It’s a rather quiet applause that greets Undercut as they take to the stage. For whatever reason everyone is taking their time getting to Fibbers tonight. The room is barely full enough to fill the toilet at this venue and take it from me there isn’t enough room to swing a cat in the gents' toilets.

As they climb onto the stage you just know that Undercut are thinking "Why are we bothering playing to just thirty people ?" Undeterred they start with a bang rather than a half heated effort and immediately you know these guys are going to do their best tonight. They begin with ‘Close Your Eyes’, a decent enough rock-style song with some power in it. It is enough to grab the attention of the small crowd.

As soon as they finish one song they quickly play another. They seem keen not to slacken the pace. Before playing 'America' they have a little banter with the crowd. Johnny Benn on vocals also enjoys the attention from the crowd. Undercut sound on form tonight with a bright, clear sound, the guitars from Sam James and Dave Betts searing and soaring their way through songs, cutting between the beats.

As they get midway into their set they play their new single ‘Hot In That’ a rasping blast of a song which sees bassist Wayne Jones take the thunder away from the guitars. This song for me is the highlight of the night. ‘Hot In That’ is much stronger than Undercut's earlier material and the crowd think so too as some start to come forward nearer to the front to get a better view of these five guys from Bristol.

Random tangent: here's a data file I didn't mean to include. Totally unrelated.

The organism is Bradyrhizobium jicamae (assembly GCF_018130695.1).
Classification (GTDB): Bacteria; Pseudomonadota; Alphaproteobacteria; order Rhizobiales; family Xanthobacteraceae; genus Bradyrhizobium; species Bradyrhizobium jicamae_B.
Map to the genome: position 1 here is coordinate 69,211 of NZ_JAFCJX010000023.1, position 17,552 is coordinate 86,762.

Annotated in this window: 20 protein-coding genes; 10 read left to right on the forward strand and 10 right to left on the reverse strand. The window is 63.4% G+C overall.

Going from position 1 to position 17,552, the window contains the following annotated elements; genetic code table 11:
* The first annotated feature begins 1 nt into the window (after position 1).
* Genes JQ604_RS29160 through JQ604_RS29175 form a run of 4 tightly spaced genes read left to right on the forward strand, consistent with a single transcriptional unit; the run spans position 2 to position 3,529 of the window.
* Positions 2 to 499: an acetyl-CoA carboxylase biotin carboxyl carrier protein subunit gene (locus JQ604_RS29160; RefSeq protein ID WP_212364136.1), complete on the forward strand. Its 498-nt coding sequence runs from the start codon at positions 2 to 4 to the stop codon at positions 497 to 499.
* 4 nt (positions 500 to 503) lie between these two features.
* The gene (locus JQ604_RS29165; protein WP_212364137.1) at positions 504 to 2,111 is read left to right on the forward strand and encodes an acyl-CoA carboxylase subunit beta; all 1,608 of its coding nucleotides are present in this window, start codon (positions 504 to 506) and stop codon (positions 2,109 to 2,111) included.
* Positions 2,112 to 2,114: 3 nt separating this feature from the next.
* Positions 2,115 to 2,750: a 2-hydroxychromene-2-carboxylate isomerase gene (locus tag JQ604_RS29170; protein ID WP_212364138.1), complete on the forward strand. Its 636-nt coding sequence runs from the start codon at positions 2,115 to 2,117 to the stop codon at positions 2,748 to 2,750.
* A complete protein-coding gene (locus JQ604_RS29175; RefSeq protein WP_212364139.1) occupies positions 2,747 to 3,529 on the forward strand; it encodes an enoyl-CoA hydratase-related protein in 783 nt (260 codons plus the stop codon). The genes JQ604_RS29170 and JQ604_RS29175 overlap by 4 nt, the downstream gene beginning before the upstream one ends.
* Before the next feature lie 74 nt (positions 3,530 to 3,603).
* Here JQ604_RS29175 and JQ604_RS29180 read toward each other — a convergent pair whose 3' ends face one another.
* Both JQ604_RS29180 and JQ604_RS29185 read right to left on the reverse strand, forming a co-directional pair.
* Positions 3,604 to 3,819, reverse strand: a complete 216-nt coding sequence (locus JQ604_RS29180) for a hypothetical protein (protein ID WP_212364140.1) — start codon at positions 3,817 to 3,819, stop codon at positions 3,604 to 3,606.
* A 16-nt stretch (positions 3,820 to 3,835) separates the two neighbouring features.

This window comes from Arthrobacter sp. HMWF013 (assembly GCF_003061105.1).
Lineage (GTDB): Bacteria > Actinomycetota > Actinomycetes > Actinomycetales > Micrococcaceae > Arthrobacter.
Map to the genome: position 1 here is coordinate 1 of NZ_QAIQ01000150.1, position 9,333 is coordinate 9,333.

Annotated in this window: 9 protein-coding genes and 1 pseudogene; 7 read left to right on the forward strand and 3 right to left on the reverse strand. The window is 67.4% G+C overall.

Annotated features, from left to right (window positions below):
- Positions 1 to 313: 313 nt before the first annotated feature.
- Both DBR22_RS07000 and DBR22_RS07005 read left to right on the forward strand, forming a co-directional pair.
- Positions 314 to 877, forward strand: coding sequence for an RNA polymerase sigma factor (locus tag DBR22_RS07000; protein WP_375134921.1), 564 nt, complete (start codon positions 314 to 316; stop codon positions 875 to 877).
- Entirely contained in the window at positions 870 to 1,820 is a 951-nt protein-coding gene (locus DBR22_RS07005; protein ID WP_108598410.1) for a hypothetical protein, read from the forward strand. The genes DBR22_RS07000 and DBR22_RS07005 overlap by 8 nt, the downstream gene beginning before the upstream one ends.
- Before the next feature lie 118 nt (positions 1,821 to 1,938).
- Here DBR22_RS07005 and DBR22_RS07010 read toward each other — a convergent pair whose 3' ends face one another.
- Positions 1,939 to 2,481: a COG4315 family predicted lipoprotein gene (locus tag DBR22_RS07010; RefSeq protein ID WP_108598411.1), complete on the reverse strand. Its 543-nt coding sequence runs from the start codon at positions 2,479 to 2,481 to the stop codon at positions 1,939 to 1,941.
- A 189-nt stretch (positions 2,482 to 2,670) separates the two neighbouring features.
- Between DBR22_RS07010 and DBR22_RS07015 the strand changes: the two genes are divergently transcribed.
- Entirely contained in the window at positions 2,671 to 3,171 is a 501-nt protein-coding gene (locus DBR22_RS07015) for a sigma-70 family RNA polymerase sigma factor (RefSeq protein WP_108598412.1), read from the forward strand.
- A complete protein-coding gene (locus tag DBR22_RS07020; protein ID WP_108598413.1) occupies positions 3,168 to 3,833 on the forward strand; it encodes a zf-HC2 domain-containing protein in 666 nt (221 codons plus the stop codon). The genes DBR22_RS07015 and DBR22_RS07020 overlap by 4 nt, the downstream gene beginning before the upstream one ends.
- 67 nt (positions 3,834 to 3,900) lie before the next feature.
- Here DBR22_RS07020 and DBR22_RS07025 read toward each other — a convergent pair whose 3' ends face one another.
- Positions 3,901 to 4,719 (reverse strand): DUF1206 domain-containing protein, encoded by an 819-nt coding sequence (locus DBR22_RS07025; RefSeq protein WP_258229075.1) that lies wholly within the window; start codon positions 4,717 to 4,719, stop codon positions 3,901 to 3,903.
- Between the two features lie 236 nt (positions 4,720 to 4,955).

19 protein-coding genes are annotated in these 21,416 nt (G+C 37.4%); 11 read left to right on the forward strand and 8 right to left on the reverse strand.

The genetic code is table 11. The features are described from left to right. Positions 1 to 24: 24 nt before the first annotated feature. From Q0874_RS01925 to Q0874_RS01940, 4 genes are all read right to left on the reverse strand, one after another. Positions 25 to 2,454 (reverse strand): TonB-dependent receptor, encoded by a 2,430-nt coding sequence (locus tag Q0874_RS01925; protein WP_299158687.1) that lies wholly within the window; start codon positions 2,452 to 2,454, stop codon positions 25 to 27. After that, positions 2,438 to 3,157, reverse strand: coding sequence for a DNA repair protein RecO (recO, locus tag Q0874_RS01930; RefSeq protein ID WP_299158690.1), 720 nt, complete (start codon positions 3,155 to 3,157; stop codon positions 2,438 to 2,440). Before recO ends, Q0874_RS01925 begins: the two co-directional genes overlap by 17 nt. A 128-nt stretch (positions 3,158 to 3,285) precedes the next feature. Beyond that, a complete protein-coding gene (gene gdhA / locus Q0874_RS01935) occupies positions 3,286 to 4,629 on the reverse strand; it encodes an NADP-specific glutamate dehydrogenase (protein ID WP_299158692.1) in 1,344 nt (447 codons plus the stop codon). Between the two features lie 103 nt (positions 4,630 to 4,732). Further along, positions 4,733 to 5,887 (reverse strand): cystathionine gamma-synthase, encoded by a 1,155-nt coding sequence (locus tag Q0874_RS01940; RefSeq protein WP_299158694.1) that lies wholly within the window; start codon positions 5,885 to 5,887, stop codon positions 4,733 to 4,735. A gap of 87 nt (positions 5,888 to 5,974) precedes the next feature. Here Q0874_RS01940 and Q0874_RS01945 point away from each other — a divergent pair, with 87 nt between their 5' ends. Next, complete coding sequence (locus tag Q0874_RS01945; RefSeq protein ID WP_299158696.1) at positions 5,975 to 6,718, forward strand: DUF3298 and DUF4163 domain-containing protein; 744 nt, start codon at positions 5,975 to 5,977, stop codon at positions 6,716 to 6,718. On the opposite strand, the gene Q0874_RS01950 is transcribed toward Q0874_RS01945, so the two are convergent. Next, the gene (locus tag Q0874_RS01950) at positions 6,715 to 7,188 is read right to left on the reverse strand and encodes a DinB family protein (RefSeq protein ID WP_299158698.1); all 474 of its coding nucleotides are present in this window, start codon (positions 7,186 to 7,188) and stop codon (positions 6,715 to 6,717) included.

By now Undercut are making a little headway with some of the crowd. ‘A Bit Of Education’ a former single and one of the better songs off their debut album, '96 Hours', is also played. They finish the set with a cover and a very healthy round of applause.

There is no band like the Young Gods. Unique, brilliant, spectacular, dazzling, breathtaking - these are just some of the words that describe this Swiss Industrial- Rock band who in 22 years have rarely had a bad word said against them by critics and the press. They have influenced many of the big alternative names such as Nine Inch Nails, Ministry and Front Line Assembly. Fans include Mike Patton of Faith No More, the Edge from U2 and David Bowie to name but a few. With such high praise the Young Gods have a lot to live up to. I do wonder if they will deliver live or if are they just a great band on record only.

Lead singer Franz Treichler takes to the stage of the now much fuller room almost fumbling to find his mike stand. The group's other two members,Al Comet and Bernard Trontin, follow behind and in the gloom of the stage have similar problems finding their way.

They open with ‘Our House’ a song that starts slowly with a sound like slipping train wheels that give way to a thundering sampled guitar riff that kicks not only the song but the show into life. It has a simmering power that never quite lets go but that only adds to the power. Starting with a song from their 'TV Sky' album, which is probably their most accessible record and the album that has given them their most coverage, was always going to be a good option to get the crowd involved from the word go. After thanking the audience for coming, Franz, whose voice has a gravelly but soft French accent, launches into ‘Freeze’ off their new album, ‘Super Ready/ Fragmente’. It sounds just as strong as any of their past material. Next is ‘I am The Drug’. These are all quick songs sung in English that get the crowd on side quicker than the ref would a fan from from Liverpool by sending off Wayne Rooney in a Manchester - Everton match.